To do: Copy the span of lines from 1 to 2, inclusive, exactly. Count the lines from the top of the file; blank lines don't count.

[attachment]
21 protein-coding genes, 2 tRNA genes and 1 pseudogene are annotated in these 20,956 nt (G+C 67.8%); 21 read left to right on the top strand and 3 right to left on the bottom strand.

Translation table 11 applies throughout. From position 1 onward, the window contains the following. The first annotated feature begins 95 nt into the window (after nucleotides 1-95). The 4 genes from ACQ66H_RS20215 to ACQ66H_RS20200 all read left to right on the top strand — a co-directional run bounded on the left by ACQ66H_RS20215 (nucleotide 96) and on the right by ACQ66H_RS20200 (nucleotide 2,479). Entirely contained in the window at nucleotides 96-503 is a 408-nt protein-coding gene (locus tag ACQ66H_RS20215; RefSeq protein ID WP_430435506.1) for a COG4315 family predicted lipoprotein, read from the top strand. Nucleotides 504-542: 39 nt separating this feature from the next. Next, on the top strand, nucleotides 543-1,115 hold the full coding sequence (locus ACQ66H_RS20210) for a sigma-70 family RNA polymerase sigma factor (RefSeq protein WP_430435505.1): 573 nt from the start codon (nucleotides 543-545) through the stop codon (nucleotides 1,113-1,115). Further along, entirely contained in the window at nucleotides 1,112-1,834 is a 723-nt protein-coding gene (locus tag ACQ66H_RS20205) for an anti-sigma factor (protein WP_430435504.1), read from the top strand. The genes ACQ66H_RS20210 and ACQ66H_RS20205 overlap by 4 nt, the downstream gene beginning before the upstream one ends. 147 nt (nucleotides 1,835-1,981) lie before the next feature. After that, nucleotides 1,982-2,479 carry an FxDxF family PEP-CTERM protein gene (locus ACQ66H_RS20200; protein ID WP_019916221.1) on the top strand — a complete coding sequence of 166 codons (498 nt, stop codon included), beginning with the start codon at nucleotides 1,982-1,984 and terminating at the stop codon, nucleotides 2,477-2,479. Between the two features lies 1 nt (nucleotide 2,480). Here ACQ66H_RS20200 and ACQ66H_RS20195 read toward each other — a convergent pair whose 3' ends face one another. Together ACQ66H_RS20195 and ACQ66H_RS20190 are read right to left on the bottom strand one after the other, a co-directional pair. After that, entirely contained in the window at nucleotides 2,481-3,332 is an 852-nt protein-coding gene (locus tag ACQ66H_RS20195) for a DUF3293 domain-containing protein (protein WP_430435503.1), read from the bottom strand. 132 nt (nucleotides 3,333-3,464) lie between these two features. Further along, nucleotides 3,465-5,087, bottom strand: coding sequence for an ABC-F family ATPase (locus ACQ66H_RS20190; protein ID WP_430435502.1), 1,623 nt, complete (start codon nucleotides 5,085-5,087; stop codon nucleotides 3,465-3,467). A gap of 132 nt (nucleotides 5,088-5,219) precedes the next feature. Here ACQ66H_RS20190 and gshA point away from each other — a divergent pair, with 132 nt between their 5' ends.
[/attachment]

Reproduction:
21 protein-coding genes, 2 tRNA genes and 1 pseudogene are annotated in these 20,956 nt (G+C 67.8%); 21 read left to right on the top strand and 3 right to left on the bottom strand.

Translation table 11 applies throughout. From position 1 onward, the window contains the following. The first annotated feature begins 95 nt into the window (after nucleotides 1-95). The 4 genes from ACQ66H_RS20215 to ACQ66H_RS20200 all read left to right on the top strand — a co-directional run bounded on the left by ACQ66H_RS20215 (nucleotide 96) and on the right by ACQ66H_RS20200 (nucleotide 2,479). Entirely contained in the window at nucleotides 96-503 is a 408-nt protein-coding gene (locus tag ACQ66H_RS20215; RefSeq protein ID WP_430435506.1) for a COG4315 family predicted lipoprotein, read from the top strand. Nucleotides 504-542: 39 nt separating this feature from the next. Next, on the top strand, nucleotides 543-1,115 hold the full coding sequence (locus ACQ66H_RS20210) for a sigma-70 family RNA polymerase sigma factor (RefSeq protein WP_430435505.1): 573 nt from the start codon (nucleotides 543-545) through the stop codon (nucleotides 1,113-1,115). Further along, entirely contained in the window at nucleotides 1,112-1,834 is a 723-nt protein-coding gene (locus tag ACQ66H_RS20205) for an anti-sigma factor (protein WP_430435504.1), read from the top strand. The genes ACQ66H_RS20210 and ACQ66H_RS20205 overlap by 4 nt, the downstream gene beginning before the upstream one ends. 147 nt (nucleotides 1,835-1,981) lie before the next feature. After that, nucleotides 1,982-2,479 carry an FxDxF family PEP-CTERM protein gene (locus ACQ66H_RS20200; protein ID WP_019916221.1) on the top strand — a complete coding sequence of 166 codons (498 nt, stop codon included), beginning with the start codon at nucleotides 1,982-1,984 and terminating at the stop codon, nucleotides 2,477-2,479. Between the two features lies 1 nt (nucleotide 2,480). Here ACQ66H_RS20200 and ACQ66H_RS20195 read toward each other — a convergent pair whose 3' ends face one another. Together ACQ66H_RS20195 and ACQ66H_RS20190 are read right to left on the bottom strand one after the other, a co-directional pair. After that, entirely contained in the window at nucleotides 2,481-3,332 is an 852-nt protein-coding gene (locus tag ACQ66H_RS20195) for a DUF3293 domain-containing protein (protein WP_430435503.1), read from the bottom strand. 132 nt (nucleotides 3,333-3,464) lie between these two features. Further along, nucleotides 3,465-5,087, bottom strand: coding sequence for an ABC-F family ATPase (locus ACQ66H_RS20190; protein ID WP_430435502.1), 1,623 nt, complete (start codon nucleotides 5,085-5,087; stop codon nucleotides 3,465-3,467). A gap of 132 nt (nucleotides 5,088-5,219) precedes the next feature. Here ACQ66H_RS20190 and gshA point away from each other — a divergent pair, with 132 nt between their 5' ends.